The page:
10 Reasons to Switch from CoffeeScript to LiveScript

5 Jul 2012 - Paul Miller

The following is a guest post by Paul Miller. You can submit a guest post as well, just send a pull request.

CoffeeScript has been around for a while and is now used by many developers and tools.

But why should someone switch from CoffeeScript to its fork, LiveScript? Here are ten reasons:

  1. Improved Readability

    LiveScript supports dashes in identifiers and mangles them to camelCase to keep consistent with JavaScript code style.


    is equivalent to and will compile to


    As for numbers, they support underscores and suffixes:


    will be compiled simply to

  2. |> Pipe Operator

    It works with functions instead of methods on prototypes which allows to easily write your own modular functions for chains. For example:

    [1 2 3] |> map (* 2) |> sum #=> 10
  3. Standard Library

    prelude.ls - based off of Haskell's Prelude module. ECMAScript 5 array extras are nice, but they’re not enough. Plays awesomely with the pipe operator.

  4. Partially Applied Operators and Member Access

    This allows writing pure functional code without boilerplate:

    people |> map (.name) |> filter (in visitors)

    instead of

    people.map((man) -> man.name).filter((name) -> name in visitors)
  5. Constants

    const x = 10

    They are checked at compile-time for less errors. Works like ES6 const, but it compiles to var, because const isn’t supported greatly by engines today.

  6. Improved scoping

    = always declares variable in current scope, use := for redeclaration of outer scope variables, which reduces bugs.

    x = 1
    y = 1
    do ->
      x = 2
      y := 2
    x #=> 1
    y #=> 2
  7. Improved operators associativity

    unique pulls .length

    will execute unique and then get .length property of result, unlike in CoffeeScript, which requires brackets. And thus it is equivalent to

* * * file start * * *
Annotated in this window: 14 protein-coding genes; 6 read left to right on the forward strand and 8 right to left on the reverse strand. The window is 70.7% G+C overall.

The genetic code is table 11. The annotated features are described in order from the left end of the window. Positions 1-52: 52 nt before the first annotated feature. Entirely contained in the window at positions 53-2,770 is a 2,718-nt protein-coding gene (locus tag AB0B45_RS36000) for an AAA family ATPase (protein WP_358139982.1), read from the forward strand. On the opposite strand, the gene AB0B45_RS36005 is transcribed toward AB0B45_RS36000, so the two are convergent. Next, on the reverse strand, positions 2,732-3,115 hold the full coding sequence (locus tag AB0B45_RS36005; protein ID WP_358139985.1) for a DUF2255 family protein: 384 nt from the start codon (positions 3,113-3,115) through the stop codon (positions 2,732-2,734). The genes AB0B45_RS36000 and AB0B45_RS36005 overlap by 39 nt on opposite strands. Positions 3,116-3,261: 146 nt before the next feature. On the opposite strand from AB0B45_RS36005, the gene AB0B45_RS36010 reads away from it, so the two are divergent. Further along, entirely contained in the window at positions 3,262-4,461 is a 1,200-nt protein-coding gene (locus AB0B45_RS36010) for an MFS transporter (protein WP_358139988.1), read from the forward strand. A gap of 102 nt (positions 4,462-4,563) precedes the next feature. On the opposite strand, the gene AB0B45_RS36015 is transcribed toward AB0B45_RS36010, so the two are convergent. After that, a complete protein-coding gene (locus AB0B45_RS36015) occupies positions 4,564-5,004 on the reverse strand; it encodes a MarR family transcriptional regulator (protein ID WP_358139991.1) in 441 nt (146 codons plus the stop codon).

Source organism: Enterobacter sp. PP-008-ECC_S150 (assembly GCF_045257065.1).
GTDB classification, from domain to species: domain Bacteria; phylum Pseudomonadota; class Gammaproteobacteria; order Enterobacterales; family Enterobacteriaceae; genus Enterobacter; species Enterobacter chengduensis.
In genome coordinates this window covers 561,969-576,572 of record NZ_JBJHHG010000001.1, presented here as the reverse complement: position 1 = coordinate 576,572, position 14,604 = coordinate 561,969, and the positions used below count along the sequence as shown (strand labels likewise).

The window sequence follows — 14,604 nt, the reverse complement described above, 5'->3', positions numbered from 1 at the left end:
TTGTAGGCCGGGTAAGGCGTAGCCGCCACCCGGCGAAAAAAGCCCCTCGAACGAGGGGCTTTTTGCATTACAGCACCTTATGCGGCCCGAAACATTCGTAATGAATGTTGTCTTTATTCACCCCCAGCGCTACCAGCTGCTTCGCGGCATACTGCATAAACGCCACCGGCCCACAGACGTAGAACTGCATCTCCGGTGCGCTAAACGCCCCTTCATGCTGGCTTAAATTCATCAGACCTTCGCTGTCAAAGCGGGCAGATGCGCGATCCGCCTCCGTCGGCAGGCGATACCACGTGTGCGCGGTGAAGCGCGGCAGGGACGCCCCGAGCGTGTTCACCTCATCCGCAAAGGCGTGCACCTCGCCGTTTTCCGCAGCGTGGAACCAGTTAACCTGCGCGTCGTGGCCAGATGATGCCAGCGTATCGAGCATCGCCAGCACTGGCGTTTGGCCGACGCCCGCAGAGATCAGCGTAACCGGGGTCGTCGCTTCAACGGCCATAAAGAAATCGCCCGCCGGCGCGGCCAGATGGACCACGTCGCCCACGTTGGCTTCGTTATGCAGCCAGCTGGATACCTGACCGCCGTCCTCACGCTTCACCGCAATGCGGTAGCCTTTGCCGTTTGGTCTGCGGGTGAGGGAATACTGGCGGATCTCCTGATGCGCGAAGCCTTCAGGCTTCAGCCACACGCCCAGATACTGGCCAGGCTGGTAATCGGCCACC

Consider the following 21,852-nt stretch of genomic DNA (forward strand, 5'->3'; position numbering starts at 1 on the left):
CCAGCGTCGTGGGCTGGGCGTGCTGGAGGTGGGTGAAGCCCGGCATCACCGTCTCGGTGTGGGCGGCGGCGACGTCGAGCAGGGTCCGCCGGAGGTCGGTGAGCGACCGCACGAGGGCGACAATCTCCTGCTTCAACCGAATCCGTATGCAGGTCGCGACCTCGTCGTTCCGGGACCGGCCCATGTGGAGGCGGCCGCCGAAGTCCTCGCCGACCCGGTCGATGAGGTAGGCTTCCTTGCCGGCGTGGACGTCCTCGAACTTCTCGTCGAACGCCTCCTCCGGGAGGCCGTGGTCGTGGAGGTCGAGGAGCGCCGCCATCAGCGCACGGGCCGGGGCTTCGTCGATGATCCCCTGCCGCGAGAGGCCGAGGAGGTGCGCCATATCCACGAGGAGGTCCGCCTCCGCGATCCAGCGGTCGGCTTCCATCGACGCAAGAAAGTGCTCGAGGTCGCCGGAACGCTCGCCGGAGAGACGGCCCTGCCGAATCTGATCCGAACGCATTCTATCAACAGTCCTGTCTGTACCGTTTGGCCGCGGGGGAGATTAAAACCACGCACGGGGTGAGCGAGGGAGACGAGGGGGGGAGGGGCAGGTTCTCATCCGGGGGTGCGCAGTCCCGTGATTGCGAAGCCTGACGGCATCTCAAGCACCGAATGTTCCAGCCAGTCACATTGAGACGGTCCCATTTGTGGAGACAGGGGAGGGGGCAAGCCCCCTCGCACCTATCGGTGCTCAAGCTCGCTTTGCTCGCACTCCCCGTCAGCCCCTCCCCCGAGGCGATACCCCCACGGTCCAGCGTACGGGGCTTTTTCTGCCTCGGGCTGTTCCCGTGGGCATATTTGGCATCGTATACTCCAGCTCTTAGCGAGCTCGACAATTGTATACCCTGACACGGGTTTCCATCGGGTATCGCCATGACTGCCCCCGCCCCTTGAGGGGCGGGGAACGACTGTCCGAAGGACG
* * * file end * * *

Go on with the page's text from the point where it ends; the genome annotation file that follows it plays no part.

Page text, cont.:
this allows for parentheses free chaining

    unique node or not empty node

    compiles to

    unique(node) || !empty(node)
  8. Real, ECMAScript 6 / Python / Haskell-style flattened list comprehensions

    [x ** y for x in [10, 20] for y in [2, 3]]

    will create

    [100, 1000, 400, 8000]

    as it should.

  9. Curried functions

    (a, b, c) --> a * b * c

    instead of

    (a) -> (b) -> (c) -> a * b * c

    Very useful for functional caching of stuff.

  10. New idioms

    Async callbacks flattening syntax:

    error <- fs.write-file path, data
    alert error

    “Array of words” Ruby idiom:

    <[one two three]>


    ['one', 'two', 'three']

In case you’ve already written some CoffeeScript code, there’s a conversion guide.

If you decided to write a web application with LiveScript, I recommend you take a look at Brunch, which "just works" and supports LiveScript cleanly.

Interested in functional programming? Take a look at Functional Programming in JavaScript using LiveScript and prelude.ls.

For more on LiveScript and prelude.ls, .

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